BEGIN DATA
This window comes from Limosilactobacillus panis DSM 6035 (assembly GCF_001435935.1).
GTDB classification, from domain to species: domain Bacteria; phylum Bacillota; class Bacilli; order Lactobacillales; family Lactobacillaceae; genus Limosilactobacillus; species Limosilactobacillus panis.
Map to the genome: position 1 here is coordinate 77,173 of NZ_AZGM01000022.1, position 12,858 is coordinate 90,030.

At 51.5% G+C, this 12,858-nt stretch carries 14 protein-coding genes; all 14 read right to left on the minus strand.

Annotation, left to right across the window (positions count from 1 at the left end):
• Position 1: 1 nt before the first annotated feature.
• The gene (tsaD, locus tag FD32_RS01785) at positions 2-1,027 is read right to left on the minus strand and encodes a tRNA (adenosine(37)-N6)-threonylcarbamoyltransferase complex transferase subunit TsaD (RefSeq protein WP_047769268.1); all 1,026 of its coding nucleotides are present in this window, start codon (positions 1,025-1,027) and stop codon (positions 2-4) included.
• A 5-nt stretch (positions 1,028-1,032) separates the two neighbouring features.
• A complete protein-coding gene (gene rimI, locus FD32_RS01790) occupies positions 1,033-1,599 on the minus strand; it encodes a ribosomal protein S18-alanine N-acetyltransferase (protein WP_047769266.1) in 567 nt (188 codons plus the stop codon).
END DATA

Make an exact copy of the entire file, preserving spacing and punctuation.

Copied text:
This window comes from Limosilactobacillus panis DSM 6035 (assembly GCF_001435935.1).
GTDB classification, from domain to species: domain Bacteria; phylum Bacillota; class Bacilli; order Lactobacillales; family Lactobacillaceae; genus Limosilactobacillus; species Limosilactobacillus panis.
Map to the genome: position 1 here is coordinate 77,173 of NZ_AZGM01000022.1, position 12,858 is coordinate 90,030.

At 51.5% G+C, this 12,858-nt stretch carries 14 protein-coding genes; all 14 read right to left on the minus strand.

Annotation, left to right across the window (positions count from 1 at the left end):
• Position 1: 1 nt before the first annotated feature.
• The gene (tsaD, locus tag FD32_RS01785) at positions 2-1,027 is read right to left on the minus strand and encodes a tRNA (adenosine(37)-N6)-threonylcarbamoyltransferase complex transferase subunit TsaD (RefSeq protein WP_047769268.1); all 1,026 of its coding nucleotides are present in this window, start codon (positions 1,025-1,027) and stop codon (positions 2-4) included.
• A 5-nt stretch (positions 1,028-1,032) separates the two neighbouring features.
• A complete protein-coding gene (gene rimI, locus FD32_RS01790) occupies positions 1,033-1,599 on the minus strand; it encodes a ribosomal protein S18-alanine N-acetyltransferase (protein WP_047769266.1) in 567 nt (188 codons plus the stop codon).